Are you ready to hit the trails this spring?

Easy and moderate hikes near Denver

After a particularly harsh winter, the weather is finally warming up, which is leaving plenty of hikers itching to hit the trails. If you are a Denver resident, you're surrounded by some of the best hiking in the country. Whether you're a rookie ready to break in your new boots or a veteran hiker looking for a new trail to explore, here are a few can't-miss hiking trails near Denver. But first, a few tips for first-time hikers:

Maybe make this bulleted too, sentences are bit choppy

  • Start slow, especially if you haven't been keeping up with your physical conditioning.
  • New boots should be broken in before hitting the trail – there are few things worse than a pleasant hike being spoiled by blisters.
  • Always pack plenty of water for you, your family and any four-legged friends that are joining you.
  • If you aren't sure how long you will be out, toss a couple of granola or protein bars in your backpack, as well.
  • Sunscreen is always a good idea, along with sunglasses and a hat if it's going to be particularly sunny.
  • Most hikers drive out to the trailhead and set out from that point, leaving their cars in the lot. Make sure you are careful about any possessions you've left behind in your car – brining along a lockbox is the best way to protect your valuables in the case of a break-in.

Easy trails
Fording rivers or tackling sheer rock faces isn't for everyone. If you're looking for a trail that won't get your heart pumping too hard or that you can bring your whole family along on, check out some of these easy trails: 

  • South Boulder Creek Trail: One of the shortest trails on this list, South Boulder Creek Trail is extremely popular with hikers of all ages. Stretching 3.2 miles just over 20 miles outside Denver, this trail is great for spotting wildlife, including deer, coyote, birds and even the occasional mountain lion. Dogs are welcome on the north half of the trail, though watch out for the cows that dot the landscape and be sure to close all gates behind you.
  • Green Mountain Open Space: Just under 10 miles to the west of Denver, you can find Green Mountain Open Space, another trail that's on the easy side. There are a few trails you can choose in this area, so stick to a distance that you're comfortable with. Either ride or hike this trail that can have altitude gains of thousands of feet. The wide, flat paths make this trail great for families and pets – though dogs must be leashed at all times – and, as a bonus, you are treated to a great view of the city. Be sure to bring a map and keep a close eye on signs, as the winding trails can get a bit confusing.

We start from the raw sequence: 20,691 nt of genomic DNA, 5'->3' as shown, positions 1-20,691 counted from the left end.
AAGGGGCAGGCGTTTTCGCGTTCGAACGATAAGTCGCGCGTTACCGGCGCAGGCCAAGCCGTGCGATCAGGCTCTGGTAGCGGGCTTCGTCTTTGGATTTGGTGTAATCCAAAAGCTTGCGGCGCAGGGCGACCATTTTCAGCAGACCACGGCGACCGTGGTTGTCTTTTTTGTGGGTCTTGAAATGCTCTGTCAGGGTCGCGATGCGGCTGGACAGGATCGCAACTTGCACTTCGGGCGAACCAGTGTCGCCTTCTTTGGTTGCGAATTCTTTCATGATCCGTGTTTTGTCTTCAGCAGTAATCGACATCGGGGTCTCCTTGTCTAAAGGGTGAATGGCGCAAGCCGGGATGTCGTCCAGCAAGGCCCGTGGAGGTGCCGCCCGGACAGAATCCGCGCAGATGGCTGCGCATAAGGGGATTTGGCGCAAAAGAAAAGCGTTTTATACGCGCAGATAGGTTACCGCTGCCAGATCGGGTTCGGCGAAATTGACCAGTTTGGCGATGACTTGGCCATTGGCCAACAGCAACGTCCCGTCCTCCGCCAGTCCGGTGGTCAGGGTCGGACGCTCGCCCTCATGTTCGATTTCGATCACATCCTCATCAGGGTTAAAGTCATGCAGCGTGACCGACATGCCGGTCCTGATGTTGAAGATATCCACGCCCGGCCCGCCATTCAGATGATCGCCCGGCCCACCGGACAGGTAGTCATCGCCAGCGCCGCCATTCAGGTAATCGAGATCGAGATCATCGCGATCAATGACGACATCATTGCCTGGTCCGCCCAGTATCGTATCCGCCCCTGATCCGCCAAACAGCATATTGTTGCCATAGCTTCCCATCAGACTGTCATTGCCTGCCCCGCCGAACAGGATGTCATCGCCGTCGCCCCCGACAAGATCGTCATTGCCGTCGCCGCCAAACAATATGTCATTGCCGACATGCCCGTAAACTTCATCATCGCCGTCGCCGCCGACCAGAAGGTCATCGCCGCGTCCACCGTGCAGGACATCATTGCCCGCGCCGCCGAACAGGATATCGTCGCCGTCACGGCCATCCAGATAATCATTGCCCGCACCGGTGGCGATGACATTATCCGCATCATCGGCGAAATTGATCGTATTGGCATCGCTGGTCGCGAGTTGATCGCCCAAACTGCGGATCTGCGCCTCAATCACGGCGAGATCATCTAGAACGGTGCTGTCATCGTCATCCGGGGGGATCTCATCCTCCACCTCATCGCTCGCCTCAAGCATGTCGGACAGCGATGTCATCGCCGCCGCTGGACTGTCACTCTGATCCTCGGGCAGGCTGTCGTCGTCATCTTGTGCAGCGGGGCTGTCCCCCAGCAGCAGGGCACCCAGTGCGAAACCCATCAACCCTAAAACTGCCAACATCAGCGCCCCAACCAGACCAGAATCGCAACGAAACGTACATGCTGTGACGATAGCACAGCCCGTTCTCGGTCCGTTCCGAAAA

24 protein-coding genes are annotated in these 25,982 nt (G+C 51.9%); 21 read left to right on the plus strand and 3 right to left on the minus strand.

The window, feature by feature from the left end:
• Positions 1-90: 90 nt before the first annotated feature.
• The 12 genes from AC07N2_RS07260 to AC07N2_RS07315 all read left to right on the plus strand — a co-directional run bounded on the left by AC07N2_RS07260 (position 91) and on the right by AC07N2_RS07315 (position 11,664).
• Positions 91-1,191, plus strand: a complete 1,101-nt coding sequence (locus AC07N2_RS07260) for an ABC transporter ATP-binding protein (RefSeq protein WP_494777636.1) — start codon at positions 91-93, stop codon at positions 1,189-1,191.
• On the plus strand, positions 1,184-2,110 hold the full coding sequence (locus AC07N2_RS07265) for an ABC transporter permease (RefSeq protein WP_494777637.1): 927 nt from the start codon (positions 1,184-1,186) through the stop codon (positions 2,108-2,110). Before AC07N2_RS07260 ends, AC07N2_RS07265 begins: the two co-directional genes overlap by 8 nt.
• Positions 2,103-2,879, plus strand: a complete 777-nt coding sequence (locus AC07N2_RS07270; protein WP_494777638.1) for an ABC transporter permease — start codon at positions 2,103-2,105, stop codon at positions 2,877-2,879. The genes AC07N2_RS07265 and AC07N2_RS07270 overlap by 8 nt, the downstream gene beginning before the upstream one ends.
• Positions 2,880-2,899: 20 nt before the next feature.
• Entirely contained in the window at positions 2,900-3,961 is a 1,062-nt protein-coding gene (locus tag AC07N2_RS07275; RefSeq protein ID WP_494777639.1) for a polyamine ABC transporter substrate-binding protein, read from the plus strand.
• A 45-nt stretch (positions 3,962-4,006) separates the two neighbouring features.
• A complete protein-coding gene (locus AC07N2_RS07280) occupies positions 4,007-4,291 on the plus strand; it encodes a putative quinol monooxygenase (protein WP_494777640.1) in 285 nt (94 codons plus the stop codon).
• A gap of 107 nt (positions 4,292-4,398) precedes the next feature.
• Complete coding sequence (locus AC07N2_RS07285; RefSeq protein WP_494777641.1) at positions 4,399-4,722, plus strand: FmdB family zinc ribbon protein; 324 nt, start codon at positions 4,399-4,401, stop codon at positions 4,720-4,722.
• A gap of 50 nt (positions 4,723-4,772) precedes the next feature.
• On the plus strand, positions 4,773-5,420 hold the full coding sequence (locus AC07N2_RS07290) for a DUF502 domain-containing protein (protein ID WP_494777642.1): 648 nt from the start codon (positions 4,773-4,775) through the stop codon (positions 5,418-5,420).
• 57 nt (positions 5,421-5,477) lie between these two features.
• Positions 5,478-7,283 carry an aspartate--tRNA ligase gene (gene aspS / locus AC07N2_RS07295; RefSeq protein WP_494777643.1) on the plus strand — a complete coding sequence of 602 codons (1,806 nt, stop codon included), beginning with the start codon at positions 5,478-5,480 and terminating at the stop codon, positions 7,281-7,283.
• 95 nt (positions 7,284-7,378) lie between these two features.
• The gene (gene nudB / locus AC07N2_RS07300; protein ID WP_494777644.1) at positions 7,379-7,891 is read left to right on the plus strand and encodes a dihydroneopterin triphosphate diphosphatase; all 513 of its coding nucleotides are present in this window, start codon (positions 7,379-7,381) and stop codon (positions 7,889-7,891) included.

• Spruce Mountain Trail Loop: On the Front Range of the Rocky Mountains, east of the Rampart Range section is the Spruce Mountain Trail Loop. You'll have to drive a bit farther out of Denver – about 40 miles, just north of Palmer Park, Colo. – to find this 5-mile trail. Your whole family will enjoy this trail, especially during the spring and summer, when they can find wild flowers all along the path. However, make sure to keep an eye on little ones – though the paths are flat enough, there are a few places with sheer drop-offs.

Moderate trails
If you're ready to put those hiking boots to the test, give a couple of these moderate trails a try:

  • Meyer Ranch: A bit over 15 miles west of Denver, you can find the Meyer Ranch trail in Jefferson County. You can pick your own trails, so make your hike is as long or short as you want. If you're looking to make an afternoon of your hike, you can find a picnic area about a half-mile away from the parking lot up the Owl's Perch Trail. If you find yourself in the area in the winter, there are plenty of sledding opportunities, as well.
  • Heil Ranch: There are no shortage of of activities on this trail – from hiking to mountain biking to horseback riding. Located just over 30 miles outside of Denver near beautiful Boulder, Colo., this trail has a lot to offer, no matter how you tackle it. The steep inclines are punctuated by flatter areas that will let you catch your breath, whether you're on foot or bike. Because the trails have been well tended, there are few ruts caused by erosion. 
  • Apex Park – Enchanted Forest Loop: At a little over 5 1/2 miles, this particular route at Golden, Colo.'s Apex Park is one of the least-used trails in the area, giving you a little extra room to stretch your legs. While you're hiking, keep the historical importance of the area in mind – it was one of the main routes that potential gold miners took to Central City.

Leave a Reply